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The Legal Stuff
BT Currents - Hot Topics in Employment Law
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07 Jun 2016 Telecommuting as an ADA Accommodation

Stop me if you’ve heard this one: an employee calls in to work, states she has a medical condition and can’t come in to work but says she can still do her job from home.   You have your doubts about how much work will get done from home. But you know that the Americans with Disabilities Act (ADA) obliges an employer to provide a reasonable accommodation for a qualified, disabled employee that will enable her to perform the essential functions of the job. And…

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06 Jun 2016 Employers Need Not Tolerate Workers Screaming On the Electronic Street Corner Terminating Employees For Offensive Remarks On Social Media

Over the last few days, the news media have widely covered Bank of America’s decision to fire one of its employees for posting this on the employee’s personal Facebook page:   I hate Facebook for this reason you f***ing n****rs.  And yes, if [you] can call each that well I can too.  ‘F***ing n****r go back to Africa. Get over your pity party. You created this hatred and your own kind that brought your great-great-parents [sic] over here and sold them.  ‘Do something with your…

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03 Jun 2016 EEOC Plows Ahead on Obama’s Initiatives. Next Up: National Origin Discrimination

As President Obama’s second term heads toward the finish line, the Equal Employment Opportunity Commission (EEOC) unveiled its latest initiative on June 2 – this time focusing on employment protections for victims of national origin discrimination.   According to the EEOC, national origin discrimination, more than any other protected class, overlaps with other forms of discrimination, particularly race, color and religion. These intertwined factors create sticky legal issues for employers where, for example, Title VII requires employers to accommodate certain religious practices but there is…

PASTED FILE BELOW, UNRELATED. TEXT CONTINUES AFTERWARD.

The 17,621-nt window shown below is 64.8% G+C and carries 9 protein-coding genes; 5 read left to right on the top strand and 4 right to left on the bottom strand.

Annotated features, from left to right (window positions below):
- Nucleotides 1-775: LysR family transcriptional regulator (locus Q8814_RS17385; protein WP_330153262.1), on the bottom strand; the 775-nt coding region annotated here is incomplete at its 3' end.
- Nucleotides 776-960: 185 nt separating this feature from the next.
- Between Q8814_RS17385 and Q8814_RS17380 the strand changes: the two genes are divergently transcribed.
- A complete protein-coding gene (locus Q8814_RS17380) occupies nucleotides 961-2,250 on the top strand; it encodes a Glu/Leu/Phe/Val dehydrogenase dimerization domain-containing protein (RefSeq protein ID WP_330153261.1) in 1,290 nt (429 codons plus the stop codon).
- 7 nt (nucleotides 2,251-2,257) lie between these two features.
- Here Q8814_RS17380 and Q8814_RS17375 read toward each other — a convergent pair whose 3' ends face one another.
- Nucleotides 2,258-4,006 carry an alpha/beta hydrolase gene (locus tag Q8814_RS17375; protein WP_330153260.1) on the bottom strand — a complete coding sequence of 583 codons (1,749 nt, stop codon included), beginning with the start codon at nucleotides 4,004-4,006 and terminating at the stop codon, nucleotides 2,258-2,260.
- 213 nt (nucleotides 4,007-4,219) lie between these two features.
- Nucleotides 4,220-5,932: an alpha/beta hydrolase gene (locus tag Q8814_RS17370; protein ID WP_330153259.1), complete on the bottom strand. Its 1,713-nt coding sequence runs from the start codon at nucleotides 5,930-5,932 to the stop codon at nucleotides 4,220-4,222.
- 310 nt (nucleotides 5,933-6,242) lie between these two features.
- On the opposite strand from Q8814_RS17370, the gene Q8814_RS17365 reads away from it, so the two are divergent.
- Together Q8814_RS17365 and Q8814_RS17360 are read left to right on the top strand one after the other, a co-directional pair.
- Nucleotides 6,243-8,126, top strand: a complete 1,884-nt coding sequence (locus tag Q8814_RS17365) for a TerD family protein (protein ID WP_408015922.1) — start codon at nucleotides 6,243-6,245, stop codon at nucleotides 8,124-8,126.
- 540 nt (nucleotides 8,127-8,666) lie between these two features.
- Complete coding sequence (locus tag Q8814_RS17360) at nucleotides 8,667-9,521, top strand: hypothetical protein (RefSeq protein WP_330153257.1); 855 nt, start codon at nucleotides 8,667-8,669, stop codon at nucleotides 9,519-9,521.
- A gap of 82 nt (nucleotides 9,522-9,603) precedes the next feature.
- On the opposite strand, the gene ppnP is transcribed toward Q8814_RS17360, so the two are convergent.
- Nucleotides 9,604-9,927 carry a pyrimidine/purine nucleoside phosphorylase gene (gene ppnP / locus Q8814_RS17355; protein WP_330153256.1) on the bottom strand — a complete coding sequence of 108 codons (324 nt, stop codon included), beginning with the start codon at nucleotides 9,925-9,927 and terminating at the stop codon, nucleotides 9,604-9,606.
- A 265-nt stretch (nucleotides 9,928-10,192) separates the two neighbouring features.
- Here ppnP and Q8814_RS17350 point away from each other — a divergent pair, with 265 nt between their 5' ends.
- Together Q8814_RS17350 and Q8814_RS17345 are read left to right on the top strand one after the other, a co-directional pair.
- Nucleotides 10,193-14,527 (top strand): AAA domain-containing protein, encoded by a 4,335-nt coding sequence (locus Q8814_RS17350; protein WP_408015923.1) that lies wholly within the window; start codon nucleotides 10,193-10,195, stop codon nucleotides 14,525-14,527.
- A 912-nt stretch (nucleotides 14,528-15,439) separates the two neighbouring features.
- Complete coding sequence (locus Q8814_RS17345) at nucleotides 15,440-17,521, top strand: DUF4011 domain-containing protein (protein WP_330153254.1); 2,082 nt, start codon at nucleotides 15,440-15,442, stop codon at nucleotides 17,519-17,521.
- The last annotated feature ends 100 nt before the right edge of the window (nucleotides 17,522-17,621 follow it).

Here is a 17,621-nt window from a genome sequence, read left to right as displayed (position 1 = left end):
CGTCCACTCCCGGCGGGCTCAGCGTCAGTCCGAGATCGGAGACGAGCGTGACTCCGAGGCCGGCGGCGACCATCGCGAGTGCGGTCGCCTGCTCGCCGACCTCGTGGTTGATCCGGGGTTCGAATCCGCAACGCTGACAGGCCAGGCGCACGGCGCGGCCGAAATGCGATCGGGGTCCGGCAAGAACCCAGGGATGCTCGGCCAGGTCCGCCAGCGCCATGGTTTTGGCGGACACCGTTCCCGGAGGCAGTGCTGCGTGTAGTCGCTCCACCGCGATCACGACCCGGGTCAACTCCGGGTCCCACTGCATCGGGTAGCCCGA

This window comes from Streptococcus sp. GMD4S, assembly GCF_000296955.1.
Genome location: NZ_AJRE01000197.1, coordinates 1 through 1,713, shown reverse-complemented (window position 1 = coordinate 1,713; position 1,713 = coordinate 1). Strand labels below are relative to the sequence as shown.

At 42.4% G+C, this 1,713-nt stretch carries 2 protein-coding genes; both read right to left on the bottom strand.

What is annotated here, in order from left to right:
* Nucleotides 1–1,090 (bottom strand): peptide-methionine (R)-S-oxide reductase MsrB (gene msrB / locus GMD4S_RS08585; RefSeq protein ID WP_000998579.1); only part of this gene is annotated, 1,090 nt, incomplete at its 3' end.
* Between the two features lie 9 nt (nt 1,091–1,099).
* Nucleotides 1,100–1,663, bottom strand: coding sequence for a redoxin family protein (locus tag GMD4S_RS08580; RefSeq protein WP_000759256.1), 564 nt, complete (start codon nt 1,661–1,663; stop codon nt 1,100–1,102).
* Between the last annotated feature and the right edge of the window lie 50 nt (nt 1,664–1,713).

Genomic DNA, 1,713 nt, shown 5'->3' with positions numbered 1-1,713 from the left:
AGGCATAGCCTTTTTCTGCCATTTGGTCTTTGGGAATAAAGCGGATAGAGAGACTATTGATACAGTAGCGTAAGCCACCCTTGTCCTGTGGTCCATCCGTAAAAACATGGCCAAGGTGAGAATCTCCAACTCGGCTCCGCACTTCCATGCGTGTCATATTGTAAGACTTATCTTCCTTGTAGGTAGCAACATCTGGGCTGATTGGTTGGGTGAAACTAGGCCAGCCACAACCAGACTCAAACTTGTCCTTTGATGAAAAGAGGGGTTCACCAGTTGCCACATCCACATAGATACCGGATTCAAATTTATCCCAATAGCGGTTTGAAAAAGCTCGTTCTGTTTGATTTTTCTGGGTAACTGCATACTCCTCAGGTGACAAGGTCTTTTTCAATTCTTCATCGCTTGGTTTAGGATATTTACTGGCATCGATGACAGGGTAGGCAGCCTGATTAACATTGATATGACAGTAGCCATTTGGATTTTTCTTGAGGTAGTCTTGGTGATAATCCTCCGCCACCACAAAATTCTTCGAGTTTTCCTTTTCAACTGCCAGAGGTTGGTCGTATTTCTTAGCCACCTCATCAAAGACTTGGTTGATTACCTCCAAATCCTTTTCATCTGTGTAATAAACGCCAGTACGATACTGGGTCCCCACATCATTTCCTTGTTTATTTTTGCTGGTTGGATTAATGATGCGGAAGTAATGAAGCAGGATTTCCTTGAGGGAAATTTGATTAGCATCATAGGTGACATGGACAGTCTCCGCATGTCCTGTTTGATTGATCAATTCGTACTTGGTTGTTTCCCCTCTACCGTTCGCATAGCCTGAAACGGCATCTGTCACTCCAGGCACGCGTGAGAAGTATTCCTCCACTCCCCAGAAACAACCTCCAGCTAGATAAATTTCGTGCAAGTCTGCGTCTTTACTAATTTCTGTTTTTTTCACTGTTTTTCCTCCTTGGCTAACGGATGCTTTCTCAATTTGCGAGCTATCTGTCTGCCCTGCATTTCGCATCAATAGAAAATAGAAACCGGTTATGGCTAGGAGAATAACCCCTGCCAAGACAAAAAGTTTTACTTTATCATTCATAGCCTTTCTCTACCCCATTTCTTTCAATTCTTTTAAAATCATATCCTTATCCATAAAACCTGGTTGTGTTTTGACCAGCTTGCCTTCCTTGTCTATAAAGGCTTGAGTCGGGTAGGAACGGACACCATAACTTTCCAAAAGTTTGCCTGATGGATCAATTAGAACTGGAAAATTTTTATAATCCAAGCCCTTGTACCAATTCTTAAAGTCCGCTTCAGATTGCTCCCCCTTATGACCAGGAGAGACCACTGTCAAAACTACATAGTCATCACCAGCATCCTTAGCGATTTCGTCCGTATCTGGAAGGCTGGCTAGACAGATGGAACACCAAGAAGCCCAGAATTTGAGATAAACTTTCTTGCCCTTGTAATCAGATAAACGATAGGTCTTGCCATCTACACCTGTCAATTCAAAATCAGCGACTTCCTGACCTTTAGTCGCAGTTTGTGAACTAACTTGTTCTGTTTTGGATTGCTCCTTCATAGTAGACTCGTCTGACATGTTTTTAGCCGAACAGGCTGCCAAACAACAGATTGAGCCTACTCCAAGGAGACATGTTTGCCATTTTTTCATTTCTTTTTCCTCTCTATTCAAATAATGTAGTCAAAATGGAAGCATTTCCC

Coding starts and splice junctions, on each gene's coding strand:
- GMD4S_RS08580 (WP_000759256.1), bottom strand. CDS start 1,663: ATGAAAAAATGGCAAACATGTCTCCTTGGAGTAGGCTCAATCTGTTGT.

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03 Jun 2016 The Seventh Circuit Rejects Class & Collective Action Waivers In Arbitration Agreements

During the last few years, employers have taken comfort in a slew of court decisions that have held – in some form or another – that an arbitration agreement can waive the right to bring a class or collective action. For example, in AT&T Mobility LLC v. Concepcion, 131 S. Ct. 1740 (2011), the U.S. Supreme Court found that the Federal Arbitration Act (FAA) preempted state law – and specifically California law – which had expressly prohibited class action waivers. The Supreme Court recently cemented that ruling…

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24 May 2016 SCOTUS Rejects a Rule Neither Employers nor Employees Wanted: Green v. Brennan Decision

In Monday’s Green v. Brennan ruling, the U.S. Supreme Court decided that the limitations period for constructive discharge runs from the date the employee gives notice of the intent to resign. The 7-1 outcome was not a surprise following the questioning by the justices during oral arguments. The justices held that the filing period begins when an employee resigns as a result of discriminatory behavior, not when an employer creates an environment so adversarial that an employee feels forced to resign, previously ruled in 2014…